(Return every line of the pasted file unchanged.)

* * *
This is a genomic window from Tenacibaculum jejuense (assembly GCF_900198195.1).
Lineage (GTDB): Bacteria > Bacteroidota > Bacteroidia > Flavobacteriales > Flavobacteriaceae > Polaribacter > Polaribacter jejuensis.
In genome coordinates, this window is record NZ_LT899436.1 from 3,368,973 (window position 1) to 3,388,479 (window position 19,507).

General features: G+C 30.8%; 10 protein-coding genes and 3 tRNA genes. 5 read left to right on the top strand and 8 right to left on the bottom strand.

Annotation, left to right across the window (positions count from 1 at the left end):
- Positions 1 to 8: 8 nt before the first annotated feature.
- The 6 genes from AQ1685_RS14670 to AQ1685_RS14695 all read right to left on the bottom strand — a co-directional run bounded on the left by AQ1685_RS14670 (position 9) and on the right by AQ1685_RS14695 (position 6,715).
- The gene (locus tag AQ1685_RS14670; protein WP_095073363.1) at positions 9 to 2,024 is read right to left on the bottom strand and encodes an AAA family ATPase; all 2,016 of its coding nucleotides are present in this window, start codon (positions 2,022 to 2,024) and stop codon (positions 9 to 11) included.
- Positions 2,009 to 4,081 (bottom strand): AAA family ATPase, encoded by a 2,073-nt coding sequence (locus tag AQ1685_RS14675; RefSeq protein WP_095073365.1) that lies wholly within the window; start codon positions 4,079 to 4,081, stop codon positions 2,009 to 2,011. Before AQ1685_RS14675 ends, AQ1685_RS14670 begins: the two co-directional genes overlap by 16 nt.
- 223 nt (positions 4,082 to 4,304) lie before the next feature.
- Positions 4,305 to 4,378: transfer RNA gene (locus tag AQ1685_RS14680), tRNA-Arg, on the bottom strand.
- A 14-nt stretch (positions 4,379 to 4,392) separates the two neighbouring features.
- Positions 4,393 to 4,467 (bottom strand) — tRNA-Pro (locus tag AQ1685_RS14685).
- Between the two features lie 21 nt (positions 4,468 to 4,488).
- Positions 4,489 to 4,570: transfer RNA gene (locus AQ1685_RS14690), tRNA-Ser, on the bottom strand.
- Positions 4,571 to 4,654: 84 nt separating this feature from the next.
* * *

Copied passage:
This is a genomic window from Tenacibaculum jejuense (assembly GCF_900198195.1).
Lineage (GTDB): Bacteria > Bacteroidota > Bacteroidia > Flavobacteriales > Flavobacteriaceae > Polaribacter > Polaribacter jejuensis.
In genome coordinates, this window is record NZ_LT899436.1 from 3,368,973 (window position 1) to 3,388,479 (window position 19,507).

General features: G+C 30.8%; 10 protein-coding genes and 3 tRNA genes. 5 read left to right on the top strand and 8 right to left on the bottom strand.

Annotation, left to right across the window (positions count from 1 at the left end):
- Positions 1 to 8: 8 nt before the first annotated feature.
- The 6 genes from AQ1685_RS14670 to AQ1685_RS14695 all read right to left on the bottom strand — a co-directional run bounded on the left by AQ1685_RS14670 (position 9) and on the right by AQ1685_RS14695 (position 6,715).
- The gene (locus tag AQ1685_RS14670; protein WP_095073363.1) at positions 9 to 2,024 is read right to left on the bottom strand and encodes an AAA family ATPase; all 2,016 of its coding nucleotides are present in this window, start codon (positions 2,022 to 2,024) and stop codon (positions 9 to 11) included.
- Positions 2,009 to 4,081 (bottom strand): AAA family ATPase, encoded by a 2,073-nt coding sequence (locus tag AQ1685_RS14675; RefSeq protein WP_095073365.1) that lies wholly within the window; start codon positions 4,079 to 4,081, stop codon positions 2,009 to 2,011. Before AQ1685_RS14675 ends, AQ1685_RS14670 begins: the two co-directional genes overlap by 16 nt.
- 223 nt (positions 4,082 to 4,304) lie before the next feature.
- Positions 4,305 to 4,378: transfer RNA gene (locus tag AQ1685_RS14680), tRNA-Arg, on the bottom strand.
- A 14-nt stretch (positions 4,379 to 4,392) separates the two neighbouring features.
- Positions 4,393 to 4,467 (bottom strand) — tRNA-Pro (locus tag AQ1685_RS14685).
- Between the two features lie 21 nt (positions 4,468 to 4,488).
- Positions 4,489 to 4,570: transfer RNA gene (locus AQ1685_RS14690), tRNA-Ser, on the bottom strand.
- Positions 4,571 to 4,654: 84 nt separating this feature from the next.